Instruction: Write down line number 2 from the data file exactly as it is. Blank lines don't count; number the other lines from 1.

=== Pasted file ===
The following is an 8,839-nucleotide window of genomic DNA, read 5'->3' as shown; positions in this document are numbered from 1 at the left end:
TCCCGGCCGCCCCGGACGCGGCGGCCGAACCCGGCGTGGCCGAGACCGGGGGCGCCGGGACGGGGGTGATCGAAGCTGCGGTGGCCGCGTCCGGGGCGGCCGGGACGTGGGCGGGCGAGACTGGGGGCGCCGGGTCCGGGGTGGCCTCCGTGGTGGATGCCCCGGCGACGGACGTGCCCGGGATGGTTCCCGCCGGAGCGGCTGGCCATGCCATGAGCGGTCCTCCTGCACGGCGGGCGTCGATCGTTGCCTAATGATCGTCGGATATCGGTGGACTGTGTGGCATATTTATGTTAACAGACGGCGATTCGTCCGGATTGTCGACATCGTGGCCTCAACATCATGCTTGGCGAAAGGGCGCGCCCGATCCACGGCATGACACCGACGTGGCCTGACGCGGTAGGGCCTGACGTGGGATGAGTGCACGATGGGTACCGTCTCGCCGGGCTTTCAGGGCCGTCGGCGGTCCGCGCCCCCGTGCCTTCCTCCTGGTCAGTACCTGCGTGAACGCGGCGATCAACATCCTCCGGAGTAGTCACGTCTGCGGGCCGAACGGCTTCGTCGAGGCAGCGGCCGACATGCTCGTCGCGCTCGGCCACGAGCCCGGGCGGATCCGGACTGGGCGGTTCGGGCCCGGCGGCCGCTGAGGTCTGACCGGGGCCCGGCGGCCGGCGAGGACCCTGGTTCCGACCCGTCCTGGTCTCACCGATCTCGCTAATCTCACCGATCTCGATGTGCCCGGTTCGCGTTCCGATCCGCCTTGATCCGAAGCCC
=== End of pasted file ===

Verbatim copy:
TCCCGGCCGCCCCGGACGCGGCGGCCGAACCCGGCGTGGCCGAGACCGGGGGCGCCGGGACGGGGGTGATCGAAGCTGCGGTGGCCGCGTCCGGGGCGGCCGGGACGTGGGCGGGCGAGACTGGGGGCGCCGGGTCCGGGGTGGCCTCCGTGGTGGATGCCCCGGCGACGGACGTGCCCGGGATGGTTCCCGCCGGAGCGGCTGGCCATGCCATGAGCGGTCCTCCTGCACGGCGGGCGTCGATCGTTGCCTAATGATCGTCGGATATCGGTGGACTGTGTGGCATATTTATGTTAACAGACGGCGATTCGTCCGGATTGTCGACATCGTGGCCTCAACATCATGCTTGGCGAAAGGGCGCGCCCGATCCACGGCATGACACCGACGTGGCCTGACGCGGTAGGGCCTGACGTGGGATGAGTGCACGATGGGTACCGTCTCGCCGGGCTTTCAGGGCCGTCGGCGGTCCGCGCCCCCGTGCCTTCCTCCTGGTCAGTACCTGCGTGAACGCGGCGATCAACATCCTCCGGAGTAGTCACGTCTGCGGGCCGAACGGCTTCGTCGAGGCAGCGGCCGACATGCTCGTCGCGCTCGGCCACGAGCCCGGGCGGATCCGGACTGGGCGGTTCGGGCCCGGCGGCCGCTGAGGTCTGACCGGGGCCCGGCGGCCGGCGAGGACCCTGGTTCCGACCCGTCCTGGTCTCACCGATCTCGCTAATCTCACCGATCTCGATGTGCCCGGTTCGCGTTCCGATCCGCCTTGATCCGAAGCCC